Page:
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Build Your Own CNC Machine (Technology in Action) Paperback – November 25, 2009

ISBN-13: 978-1430224891 ISBN-10: 1430224894 Edition: 2009th

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Frequently Bought Together

Build Your Own CNC Machine (Technology in Action) + The CNC Cookbook: An Introduction to the Creation and Operation of Computer Controlled Mills, Router Tables, Lathes, and More + Building the KRMx01 CNC: The Illustrated Guide to Building a High Precision CNC
Price for all three: $78.19

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Product Details

  • Series: Technology in Action
  • Paperback: 240 pages
  • Publisher: Apress; 2009 edition (November 25, 2009)
  • Language: English
  • ISBN-10: 1430224894
  • ISBN-13: 978-1430224891
  • Product Dimensions: 7.4 x 0.6 x 9.1 inches
  • Shipping Weight: 15.2 ounces (View shipping rates and policies)
  • Average Customer Review: 4.1 out of 5 stars  See all reviews (54 customer reviews)
  • Amazon Best Sellers Rank: #194,046 in Books (See Top 100 in Books)

Editorial Reviews

About the Author

James Floyd Kelly is a professional writer from Atlanta, Georgia. He has written numerous books on multiple subjects, including LEGO robotics, open source software, and building your own CNC machine as well as a 3D printer. He is the editor-in-chief of the number one MINDSTORMS NXT blog, The NXT Step (TheNXTStep.com), where he is joined by fellow NXT experts who share their knowledge and designs with other robot fans around the world.

Patrick Hood-Daniel is a hobbyist. By day, he is an urban designer trained in architecture and city planning at the University of Miami and the University of California. But in his spare time, Patrick puts skills from a previous career as a computer programmer to good use in building and operating computer numerically controlled (CNC) fabrication machines. He is the creative force behind BuildYourCNC.com and is well-known for designing CNC machines that can be built at low cost by normal people, without any special or expensive tools.

Customer Reviews

You'll need to read the entire book.
Robert K. Tribit
This book is well worth buying, and there aren't others like it that I can find.
Ken
It is very easy to read and there are lots of pictures.
W. Winder

Most Helpful Customer Reviews

99 of 100 people found the following review helpful By Guido Kimble on December 9, 2009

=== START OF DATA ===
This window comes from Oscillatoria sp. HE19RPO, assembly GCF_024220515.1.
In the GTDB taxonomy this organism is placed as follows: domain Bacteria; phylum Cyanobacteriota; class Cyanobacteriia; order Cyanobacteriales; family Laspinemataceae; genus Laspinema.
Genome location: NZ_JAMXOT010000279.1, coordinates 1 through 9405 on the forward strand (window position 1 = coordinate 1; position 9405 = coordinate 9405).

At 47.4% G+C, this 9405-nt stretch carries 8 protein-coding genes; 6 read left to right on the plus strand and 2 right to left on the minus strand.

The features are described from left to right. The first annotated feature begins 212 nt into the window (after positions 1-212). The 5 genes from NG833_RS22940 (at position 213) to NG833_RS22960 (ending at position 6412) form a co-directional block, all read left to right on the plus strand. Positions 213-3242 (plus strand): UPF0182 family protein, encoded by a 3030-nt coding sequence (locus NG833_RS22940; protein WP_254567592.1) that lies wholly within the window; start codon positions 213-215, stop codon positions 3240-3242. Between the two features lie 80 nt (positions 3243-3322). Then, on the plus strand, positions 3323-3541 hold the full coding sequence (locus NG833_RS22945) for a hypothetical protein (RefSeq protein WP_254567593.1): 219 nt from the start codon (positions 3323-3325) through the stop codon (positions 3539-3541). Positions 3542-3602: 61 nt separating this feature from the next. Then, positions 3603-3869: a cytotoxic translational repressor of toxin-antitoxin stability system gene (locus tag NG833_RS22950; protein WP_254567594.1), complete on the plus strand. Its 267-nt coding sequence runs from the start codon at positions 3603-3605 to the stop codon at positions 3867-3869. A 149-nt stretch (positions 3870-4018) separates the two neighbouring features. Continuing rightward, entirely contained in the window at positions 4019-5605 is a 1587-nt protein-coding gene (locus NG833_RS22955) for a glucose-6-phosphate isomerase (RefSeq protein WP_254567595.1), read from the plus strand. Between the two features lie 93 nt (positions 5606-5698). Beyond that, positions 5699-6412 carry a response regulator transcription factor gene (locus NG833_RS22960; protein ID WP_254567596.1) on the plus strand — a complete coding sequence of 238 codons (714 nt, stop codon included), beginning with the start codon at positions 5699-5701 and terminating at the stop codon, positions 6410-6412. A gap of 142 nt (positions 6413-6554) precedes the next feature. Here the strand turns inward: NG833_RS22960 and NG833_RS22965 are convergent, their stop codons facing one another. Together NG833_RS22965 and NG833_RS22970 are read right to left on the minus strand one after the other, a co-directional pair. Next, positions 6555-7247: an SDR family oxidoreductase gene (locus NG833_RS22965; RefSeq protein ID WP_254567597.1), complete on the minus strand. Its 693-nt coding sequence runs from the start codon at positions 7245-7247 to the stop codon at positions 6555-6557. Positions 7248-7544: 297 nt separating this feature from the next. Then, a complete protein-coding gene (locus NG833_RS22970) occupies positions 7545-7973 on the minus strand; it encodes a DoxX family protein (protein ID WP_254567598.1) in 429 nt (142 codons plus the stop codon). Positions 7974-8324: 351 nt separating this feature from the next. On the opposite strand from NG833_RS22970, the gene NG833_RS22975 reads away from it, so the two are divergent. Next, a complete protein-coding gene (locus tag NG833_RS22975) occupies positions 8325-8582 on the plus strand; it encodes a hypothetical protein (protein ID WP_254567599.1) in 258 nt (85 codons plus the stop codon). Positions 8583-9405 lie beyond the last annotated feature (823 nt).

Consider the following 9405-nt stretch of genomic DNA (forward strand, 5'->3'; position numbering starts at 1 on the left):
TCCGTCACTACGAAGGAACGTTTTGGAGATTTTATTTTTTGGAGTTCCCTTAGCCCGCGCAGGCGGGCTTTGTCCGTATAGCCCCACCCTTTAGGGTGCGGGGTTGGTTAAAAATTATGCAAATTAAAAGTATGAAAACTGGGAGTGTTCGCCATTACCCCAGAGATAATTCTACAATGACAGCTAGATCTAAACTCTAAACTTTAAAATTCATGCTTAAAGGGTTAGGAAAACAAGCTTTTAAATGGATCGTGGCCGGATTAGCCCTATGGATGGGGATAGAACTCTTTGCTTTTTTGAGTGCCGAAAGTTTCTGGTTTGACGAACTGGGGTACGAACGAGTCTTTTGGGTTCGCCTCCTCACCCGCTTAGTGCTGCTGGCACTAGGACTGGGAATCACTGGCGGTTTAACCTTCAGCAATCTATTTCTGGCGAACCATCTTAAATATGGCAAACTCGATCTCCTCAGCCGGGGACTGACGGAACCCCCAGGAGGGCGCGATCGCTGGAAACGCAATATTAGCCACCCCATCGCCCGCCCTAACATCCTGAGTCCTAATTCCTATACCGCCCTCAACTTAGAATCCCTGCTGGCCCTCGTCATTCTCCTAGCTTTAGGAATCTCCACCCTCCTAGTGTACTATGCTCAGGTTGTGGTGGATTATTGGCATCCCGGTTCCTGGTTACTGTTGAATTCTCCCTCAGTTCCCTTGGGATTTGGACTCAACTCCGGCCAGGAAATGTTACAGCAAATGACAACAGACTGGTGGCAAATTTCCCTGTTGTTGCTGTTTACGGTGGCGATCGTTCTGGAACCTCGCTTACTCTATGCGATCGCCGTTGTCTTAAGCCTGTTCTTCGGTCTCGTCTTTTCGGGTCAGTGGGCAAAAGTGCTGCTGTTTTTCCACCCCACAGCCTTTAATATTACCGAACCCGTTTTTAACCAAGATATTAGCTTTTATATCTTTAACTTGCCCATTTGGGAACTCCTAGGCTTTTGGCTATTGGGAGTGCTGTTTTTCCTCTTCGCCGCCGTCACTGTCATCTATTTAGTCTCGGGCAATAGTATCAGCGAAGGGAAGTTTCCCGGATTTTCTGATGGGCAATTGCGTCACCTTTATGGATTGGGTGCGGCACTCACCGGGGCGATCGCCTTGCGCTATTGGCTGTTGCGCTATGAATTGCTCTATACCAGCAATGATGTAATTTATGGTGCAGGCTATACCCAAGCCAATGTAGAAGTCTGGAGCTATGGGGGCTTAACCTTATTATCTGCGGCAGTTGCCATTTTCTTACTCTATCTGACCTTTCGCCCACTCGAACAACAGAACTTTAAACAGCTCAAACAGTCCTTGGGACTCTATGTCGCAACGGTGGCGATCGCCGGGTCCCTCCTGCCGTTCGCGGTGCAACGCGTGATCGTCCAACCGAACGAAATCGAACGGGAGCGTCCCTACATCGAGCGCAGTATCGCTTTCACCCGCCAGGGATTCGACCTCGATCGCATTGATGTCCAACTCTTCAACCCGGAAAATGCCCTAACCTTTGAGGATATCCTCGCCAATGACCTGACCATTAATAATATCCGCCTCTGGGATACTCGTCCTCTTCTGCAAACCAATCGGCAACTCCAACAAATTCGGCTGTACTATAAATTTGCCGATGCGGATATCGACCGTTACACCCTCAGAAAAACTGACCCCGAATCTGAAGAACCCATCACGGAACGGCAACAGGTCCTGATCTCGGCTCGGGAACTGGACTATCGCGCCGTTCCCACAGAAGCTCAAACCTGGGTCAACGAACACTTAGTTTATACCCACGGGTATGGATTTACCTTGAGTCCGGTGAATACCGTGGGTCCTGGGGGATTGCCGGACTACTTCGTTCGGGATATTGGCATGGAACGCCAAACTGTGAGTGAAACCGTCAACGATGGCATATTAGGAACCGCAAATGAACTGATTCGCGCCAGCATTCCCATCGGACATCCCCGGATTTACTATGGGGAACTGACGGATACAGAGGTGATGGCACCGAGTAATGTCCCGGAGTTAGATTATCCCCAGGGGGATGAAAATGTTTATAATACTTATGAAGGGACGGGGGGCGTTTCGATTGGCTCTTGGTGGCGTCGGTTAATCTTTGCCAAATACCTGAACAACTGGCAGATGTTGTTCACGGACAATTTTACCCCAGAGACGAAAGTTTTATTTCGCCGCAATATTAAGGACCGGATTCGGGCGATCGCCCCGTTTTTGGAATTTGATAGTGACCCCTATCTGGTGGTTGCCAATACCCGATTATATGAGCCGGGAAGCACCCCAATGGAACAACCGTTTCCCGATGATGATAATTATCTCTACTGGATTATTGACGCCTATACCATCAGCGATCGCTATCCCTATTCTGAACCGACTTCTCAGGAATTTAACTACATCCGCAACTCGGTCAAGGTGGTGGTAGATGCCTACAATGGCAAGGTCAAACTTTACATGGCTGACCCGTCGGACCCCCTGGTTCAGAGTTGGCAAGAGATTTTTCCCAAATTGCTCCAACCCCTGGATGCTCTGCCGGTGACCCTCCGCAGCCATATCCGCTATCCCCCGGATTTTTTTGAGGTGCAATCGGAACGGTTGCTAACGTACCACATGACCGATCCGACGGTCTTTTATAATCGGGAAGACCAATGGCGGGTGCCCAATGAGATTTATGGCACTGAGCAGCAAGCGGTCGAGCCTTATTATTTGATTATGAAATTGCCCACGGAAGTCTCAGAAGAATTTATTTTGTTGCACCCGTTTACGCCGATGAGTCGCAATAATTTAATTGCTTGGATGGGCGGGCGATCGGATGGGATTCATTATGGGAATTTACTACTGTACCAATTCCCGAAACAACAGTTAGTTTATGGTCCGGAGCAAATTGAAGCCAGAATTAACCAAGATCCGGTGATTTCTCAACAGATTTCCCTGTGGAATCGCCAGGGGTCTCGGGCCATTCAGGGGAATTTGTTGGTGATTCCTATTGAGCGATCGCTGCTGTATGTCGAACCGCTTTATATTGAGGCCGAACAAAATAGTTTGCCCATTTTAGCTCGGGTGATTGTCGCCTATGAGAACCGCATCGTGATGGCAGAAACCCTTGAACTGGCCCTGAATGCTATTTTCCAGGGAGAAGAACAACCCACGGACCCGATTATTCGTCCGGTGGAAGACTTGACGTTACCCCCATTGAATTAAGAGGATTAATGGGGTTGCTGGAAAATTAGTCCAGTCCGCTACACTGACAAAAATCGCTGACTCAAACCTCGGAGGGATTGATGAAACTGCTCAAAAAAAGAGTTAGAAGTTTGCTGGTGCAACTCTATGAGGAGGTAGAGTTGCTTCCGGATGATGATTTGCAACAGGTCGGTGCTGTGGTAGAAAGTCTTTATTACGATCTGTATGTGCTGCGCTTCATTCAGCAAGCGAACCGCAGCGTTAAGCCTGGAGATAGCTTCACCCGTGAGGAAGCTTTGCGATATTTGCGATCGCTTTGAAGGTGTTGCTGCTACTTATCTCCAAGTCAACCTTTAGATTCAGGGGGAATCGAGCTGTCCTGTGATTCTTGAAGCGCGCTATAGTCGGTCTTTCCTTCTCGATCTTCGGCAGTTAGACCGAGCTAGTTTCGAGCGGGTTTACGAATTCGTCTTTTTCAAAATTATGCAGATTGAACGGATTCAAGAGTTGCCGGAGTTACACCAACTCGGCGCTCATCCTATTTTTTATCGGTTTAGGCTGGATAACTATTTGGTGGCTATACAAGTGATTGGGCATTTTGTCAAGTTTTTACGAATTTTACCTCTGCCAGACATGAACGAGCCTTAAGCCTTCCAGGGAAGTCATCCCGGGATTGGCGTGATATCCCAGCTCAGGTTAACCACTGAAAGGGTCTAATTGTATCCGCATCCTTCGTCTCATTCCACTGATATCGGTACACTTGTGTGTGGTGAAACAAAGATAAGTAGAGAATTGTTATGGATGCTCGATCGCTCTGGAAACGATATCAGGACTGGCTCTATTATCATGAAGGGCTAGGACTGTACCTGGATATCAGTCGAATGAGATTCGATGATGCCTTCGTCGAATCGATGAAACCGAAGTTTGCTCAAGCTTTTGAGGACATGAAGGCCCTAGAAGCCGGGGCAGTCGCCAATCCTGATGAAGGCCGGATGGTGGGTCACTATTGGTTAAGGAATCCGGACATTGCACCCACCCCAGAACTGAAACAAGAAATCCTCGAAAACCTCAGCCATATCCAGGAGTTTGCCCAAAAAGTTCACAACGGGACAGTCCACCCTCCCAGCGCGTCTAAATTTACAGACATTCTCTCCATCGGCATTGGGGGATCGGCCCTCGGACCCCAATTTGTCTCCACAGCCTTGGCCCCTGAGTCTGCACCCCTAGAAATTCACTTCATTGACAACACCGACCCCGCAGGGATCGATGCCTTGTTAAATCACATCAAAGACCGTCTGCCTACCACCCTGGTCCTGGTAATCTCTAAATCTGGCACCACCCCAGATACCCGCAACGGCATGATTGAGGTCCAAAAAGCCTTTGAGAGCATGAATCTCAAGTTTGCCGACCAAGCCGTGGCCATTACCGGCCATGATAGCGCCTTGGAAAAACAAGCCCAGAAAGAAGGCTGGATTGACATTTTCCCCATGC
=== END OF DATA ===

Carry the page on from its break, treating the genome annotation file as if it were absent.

Format: Paperback Verified Purchase
I got my copy of the book today. I've spent maybe a half hour skimming the book, and my initial impression is that it is very thorough and complete. It goes through the basics of why / how the linear bearings will work, how to cut and drill the MDF, etc. Even a novice, that had only minimal experience with simple power tools could understand and follow these directions to completion.

Everything seems to be very well documented, and is supported by many photos, schematics, and drawings. The photos are clear, even though they are black and white. The color versions of most of the photos are even on the website, if you need them, as are some videos.

Each chapter includes some nice quick-glance features, like a "Summary of Work" and a list of what MDF parts you'll be working on next. This is a nice addition, to help "ground" what you're doing, and keep you understanding what is going on.

The second chapter, titled "Hardware and Tools" is going to help a lot of people, I think, because it sets an understanding for what tools the author assumes you will have access to, and skill using. The requirements are not much cause for concern, since they are all simple power tools you can pick up at almost any hardware store. One thing that I would liked to have seen, would be more specific listings of some of the tools. For instance, almost every hole in the machine is either 1/4", 7/16", 3/8", or 3/4". It probably wouldn't have been to hard to give a specific list of all the drillbits used during construction if you follow the book to the letter. However, it still says you need drill bits, of course, so a little reading will quickly let you figure out which ones.
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55 of 56 people found the following review helpful By Ken on December 5, 2009
Format: Paperback
I've had my copy of "Build Your Own CNC Machine" a week and have finished reading it. I've waited years for the cost of computer controlled tooling to become affordable for artisans and hobbyists. Even so, acquiring the needed information has always been daunting. I believe these authors have opened the gates wide and will impact many disciplines.

This book walks you through making a simple yet robust CNC machine that permits 3 axis, computer-precise milling in whatever your application, be it printed-circuit boards, violins, or aircraft parts. With this book knowledge of your own field may now be more limiting than your tooling.